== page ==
In Eddie's world, he imagines protecting Catherine from marriage or any male relationship and wants her for himself. Eddie constantly looks out for himself at the expense of others and is ruled by personal love and guilt.
Eddie's love for Catherine may not be normal. For example, when Catherine lights Eddie's cigar in the living room, it is an event that gives Eddie unusual pleasure. Eddie's great attention to his attractive niece and impotence in his own marital relationship immediately makes this meaning clear. Beatrice is the first to express this possibility in her conversation with Catherine. Alfieri also realizes Eddie's feelings during his first conversation with Eddie. Eddie does not comprehend his feelings until Beatrice clearly articulates his desires in the conclusion of the play, "You want somethin' else, Eddie, and you can never have her!"
Eddie transfers his energy to a hatred of Marco and Rodolpho and causes him to act completely irrationally. Eddie's final need to secure or retrieve his good name from Marco is a result of Eddie's failure to protect Catherine from Marco. Eddie fails in his life, but seeks redemption and victory in death. By avenging Marco, Eddie believes he will regain his pride in the community—another wholly self-interested actEddie's "wholeness" is a whole interest in himself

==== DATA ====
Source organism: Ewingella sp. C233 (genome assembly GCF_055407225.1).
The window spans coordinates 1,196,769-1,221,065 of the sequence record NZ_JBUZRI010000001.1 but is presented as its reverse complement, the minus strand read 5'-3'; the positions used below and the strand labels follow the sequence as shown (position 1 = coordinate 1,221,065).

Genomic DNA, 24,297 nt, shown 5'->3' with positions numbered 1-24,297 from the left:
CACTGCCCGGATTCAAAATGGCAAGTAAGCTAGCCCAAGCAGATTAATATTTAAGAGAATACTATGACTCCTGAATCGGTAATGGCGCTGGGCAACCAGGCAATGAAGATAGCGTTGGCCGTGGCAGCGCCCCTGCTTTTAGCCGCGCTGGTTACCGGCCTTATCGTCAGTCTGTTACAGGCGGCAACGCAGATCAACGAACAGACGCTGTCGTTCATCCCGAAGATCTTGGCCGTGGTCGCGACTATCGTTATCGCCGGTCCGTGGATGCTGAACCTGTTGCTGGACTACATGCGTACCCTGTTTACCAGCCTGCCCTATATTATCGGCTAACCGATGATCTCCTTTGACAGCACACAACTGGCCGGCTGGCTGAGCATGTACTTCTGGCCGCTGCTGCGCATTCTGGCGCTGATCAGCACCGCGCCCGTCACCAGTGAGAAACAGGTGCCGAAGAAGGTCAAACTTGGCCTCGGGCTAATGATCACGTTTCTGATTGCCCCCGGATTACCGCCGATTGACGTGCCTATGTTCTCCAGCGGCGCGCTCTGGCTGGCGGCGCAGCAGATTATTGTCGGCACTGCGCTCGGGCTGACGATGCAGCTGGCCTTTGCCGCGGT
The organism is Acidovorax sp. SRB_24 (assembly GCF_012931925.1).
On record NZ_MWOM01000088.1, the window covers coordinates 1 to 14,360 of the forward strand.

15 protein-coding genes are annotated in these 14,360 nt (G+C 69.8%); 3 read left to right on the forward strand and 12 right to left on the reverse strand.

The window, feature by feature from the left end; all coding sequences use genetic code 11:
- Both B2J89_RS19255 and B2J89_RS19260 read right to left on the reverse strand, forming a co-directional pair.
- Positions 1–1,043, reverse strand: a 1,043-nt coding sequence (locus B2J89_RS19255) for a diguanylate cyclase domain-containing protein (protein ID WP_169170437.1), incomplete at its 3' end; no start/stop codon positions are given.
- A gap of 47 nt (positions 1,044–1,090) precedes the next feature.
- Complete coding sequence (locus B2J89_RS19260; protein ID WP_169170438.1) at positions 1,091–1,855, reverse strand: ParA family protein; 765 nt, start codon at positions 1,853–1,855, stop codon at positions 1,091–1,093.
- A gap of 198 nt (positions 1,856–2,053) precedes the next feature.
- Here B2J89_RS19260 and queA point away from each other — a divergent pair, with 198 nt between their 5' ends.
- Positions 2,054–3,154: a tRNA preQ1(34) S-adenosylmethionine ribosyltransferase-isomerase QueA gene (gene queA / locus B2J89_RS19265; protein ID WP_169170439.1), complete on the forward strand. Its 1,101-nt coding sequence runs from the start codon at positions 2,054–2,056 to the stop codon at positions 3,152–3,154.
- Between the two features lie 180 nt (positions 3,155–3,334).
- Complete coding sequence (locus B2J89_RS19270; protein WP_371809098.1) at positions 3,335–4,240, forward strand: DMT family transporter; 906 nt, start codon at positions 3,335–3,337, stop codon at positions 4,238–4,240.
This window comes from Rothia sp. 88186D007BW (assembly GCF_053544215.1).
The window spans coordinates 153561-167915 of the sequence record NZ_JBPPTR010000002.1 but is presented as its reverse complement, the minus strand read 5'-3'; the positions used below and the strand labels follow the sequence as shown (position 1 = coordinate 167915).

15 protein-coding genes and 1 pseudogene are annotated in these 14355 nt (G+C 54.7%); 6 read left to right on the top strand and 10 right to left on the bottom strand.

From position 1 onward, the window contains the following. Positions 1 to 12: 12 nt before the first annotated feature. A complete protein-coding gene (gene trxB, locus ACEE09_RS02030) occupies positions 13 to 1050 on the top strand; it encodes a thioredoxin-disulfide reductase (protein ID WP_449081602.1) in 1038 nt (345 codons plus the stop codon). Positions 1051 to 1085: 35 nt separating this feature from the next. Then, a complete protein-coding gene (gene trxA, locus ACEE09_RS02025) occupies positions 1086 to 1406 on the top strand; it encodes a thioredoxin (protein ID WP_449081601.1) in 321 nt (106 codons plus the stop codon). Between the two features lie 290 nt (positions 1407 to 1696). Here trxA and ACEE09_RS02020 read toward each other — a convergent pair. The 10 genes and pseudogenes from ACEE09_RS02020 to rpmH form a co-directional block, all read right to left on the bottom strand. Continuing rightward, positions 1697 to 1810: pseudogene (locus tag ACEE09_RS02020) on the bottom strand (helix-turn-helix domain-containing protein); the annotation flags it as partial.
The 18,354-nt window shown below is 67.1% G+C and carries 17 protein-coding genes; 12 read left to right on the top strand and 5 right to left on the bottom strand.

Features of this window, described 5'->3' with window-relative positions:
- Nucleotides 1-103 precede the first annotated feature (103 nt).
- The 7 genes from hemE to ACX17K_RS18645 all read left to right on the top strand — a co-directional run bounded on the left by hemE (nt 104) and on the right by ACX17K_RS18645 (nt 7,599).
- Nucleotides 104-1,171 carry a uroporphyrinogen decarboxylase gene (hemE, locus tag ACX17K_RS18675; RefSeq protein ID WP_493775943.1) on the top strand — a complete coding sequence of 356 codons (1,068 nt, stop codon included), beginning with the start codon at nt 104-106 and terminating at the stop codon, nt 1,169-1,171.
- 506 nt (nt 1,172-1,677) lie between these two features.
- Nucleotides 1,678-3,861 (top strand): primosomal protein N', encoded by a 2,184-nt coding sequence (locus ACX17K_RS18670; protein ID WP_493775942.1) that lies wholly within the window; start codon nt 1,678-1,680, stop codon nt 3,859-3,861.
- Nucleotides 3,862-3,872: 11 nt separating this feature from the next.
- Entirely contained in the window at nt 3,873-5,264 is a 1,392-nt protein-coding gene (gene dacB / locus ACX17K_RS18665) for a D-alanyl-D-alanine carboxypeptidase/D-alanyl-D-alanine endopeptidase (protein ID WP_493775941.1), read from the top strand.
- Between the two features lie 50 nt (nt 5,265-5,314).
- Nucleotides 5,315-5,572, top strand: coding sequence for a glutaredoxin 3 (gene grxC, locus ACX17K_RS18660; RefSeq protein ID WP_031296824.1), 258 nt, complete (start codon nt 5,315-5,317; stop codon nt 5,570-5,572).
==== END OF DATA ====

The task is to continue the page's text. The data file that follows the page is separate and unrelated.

Alfieri is the symbolic bridge between American law and tribal laws. Alfieri, an Italian-American, is true to his ethnic identity. He is a well-educated man who studies and respects American law, but is still loyal to Italian customs. Alfieri represents the difficult stretch, embodied in the Brooklyn Bridge, from small ethnic communities filled with dock laborers to the disparate cosmopolitan wealth and intellectualism of Manhattan. From his vantage point, Alfieri attempts to present an un-biased and reasonable view of the events of the play and make clear the greater social and moral implications in the work.
From his narration, it seems...